A key factor in many industrial applications is directional
airflow, which is necessary for removing dust, gases, pollutants, and for the
safety of workers. Though axial fans could do the job, they are not capable of
providing the required directionality and control. In those conditions, the
tool that is the most efficient and provides the airflow characteristics needed
for the application is a centrifugal fan.
Unlike axial fans, centrifugal fans pull air in and change
its angle of discharge, a process that increases the velocity and pressure of
the air. The design allows for accurate control of the airflow pattern.
What is a Centrifugal Fan?
A centrifugal fan has a spiral casing that contains an
impeller that is attached to the motor. Two ducts allow air to enter and exit
the fan casing. One duct pulls air in while the other duct discharges the air.
The tight, uniform construction of the fan increases the pressure of the airflow
as it leaves the fan.
When a centrifugal fan is activated, the impeller pulls
ambient air in through the inlet duct. The blades of the impeller catch the air
and increase its velocity by their rapid rotation. The swirling airflow moves
from the center of the impeller to its outer edges and is expelled through the
outlet duct at higher pressure and speed.
The advantage of centrifugal fans is their ability to
control the pressure, velocity, and direction of the airflow such that it can
be applied to a specific location. This feature is essential for industrial
operations that involve dust, gases, and contaminants.
Types of Centrifugal Fans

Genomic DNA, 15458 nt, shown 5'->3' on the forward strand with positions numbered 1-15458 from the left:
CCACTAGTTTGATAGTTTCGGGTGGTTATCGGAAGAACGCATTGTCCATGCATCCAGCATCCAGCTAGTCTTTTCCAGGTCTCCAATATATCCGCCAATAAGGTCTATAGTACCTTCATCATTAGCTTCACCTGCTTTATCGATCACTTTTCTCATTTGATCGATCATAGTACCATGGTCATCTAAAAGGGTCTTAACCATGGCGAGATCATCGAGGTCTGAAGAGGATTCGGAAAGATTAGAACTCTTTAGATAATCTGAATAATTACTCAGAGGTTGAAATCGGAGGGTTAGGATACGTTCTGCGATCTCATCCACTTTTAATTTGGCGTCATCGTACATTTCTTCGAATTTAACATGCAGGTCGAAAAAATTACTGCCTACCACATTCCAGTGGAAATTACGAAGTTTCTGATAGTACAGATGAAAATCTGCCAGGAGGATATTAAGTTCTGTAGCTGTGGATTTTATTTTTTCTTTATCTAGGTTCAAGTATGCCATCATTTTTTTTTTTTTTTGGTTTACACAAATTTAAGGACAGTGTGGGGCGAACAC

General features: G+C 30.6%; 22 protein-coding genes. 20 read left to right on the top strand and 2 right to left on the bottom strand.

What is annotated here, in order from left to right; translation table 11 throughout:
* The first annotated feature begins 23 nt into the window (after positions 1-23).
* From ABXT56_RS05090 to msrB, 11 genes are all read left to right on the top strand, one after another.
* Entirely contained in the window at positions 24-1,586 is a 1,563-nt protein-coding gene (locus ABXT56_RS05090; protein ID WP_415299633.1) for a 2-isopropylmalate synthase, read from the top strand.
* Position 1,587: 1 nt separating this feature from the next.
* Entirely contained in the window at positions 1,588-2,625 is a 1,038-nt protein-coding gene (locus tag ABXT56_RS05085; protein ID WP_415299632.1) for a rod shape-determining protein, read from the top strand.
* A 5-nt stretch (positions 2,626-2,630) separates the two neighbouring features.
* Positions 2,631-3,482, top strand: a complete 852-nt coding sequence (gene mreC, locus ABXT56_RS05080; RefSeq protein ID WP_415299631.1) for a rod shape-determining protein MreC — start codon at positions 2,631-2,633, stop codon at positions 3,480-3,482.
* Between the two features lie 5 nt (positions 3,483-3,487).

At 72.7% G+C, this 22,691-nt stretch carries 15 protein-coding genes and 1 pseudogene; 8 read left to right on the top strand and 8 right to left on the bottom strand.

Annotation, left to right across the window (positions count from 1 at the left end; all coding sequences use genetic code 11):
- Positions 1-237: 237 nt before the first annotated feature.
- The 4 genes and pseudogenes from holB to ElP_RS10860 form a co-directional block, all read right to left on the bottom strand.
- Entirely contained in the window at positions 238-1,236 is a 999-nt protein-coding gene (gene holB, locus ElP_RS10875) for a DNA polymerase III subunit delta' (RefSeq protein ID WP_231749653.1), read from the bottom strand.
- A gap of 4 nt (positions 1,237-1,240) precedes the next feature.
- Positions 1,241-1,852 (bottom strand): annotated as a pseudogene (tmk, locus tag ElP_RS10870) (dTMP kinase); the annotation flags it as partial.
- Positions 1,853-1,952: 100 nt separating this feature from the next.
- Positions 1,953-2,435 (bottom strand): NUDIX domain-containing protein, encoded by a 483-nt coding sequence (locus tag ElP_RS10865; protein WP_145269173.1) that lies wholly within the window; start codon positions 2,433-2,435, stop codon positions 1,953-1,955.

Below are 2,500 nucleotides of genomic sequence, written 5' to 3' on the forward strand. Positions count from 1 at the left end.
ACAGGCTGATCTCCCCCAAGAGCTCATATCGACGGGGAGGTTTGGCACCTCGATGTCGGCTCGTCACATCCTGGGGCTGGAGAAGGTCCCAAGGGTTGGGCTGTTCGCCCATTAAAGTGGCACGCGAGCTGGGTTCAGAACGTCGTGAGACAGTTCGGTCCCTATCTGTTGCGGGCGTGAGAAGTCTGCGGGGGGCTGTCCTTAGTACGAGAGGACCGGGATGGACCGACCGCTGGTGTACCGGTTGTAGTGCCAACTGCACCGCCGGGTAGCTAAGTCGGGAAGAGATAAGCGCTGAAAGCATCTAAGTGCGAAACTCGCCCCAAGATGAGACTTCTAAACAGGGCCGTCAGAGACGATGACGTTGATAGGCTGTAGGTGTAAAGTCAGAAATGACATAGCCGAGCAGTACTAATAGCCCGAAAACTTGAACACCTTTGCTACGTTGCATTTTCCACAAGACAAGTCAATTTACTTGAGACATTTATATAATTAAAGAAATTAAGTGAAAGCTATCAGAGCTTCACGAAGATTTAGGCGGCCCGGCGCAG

Centrifugal fans are classified by the types of blades on
their impeller and the drive of their motor. Impeller blades can be divided
into four categories – airfoil, backward curved, forward curved, and radial.
The difference between the types of blades is determined by the air pressure
Radial blades are used in industrial applications where
there is a great deal of dust, gases, or humidity. Fans with radial blades
produce high air pressure from a medium airflow.
An airfoil fan has blades in the shape of an airfoil. They
provide the highest efficiency and are used in chemical factories, power
plants, and metal factories. Airfoil fans are capable of operating in high
temperature environments that have harsh conditions.
The impeller of a forward curved fan looks like a squirrel
cage. They generate the highest amount of airflow and are used in high
temperature applications, such as furnaces, where there is dust or particles in
Backward curved fans have the same characteristics as
airfoil fans including the same efficiency. The backward curvature of the
blades helps avoid dust and contaminant buildup. They are normally chosen for
high pressure applications.
Types of Centrifugal Fan Drives
The two types of drives are direct and belt. The choice of
which drive depends on the fan manufacture and how the fan will be used. Belt
drives are the most common.
Direct dive fans have the motor connected to the shaft of the
impeller. They have a very compact design and are easy to maintain. Direct
drive fans are smaller and have a low cost with exceptional efficiency.
The more common belt driven fan has the motor connected to
the shaft of the impeller by a pulley. They have greater flexibility and can
match any set of airflow requirements. Belt driven fans are larger and have
variable pitch motors.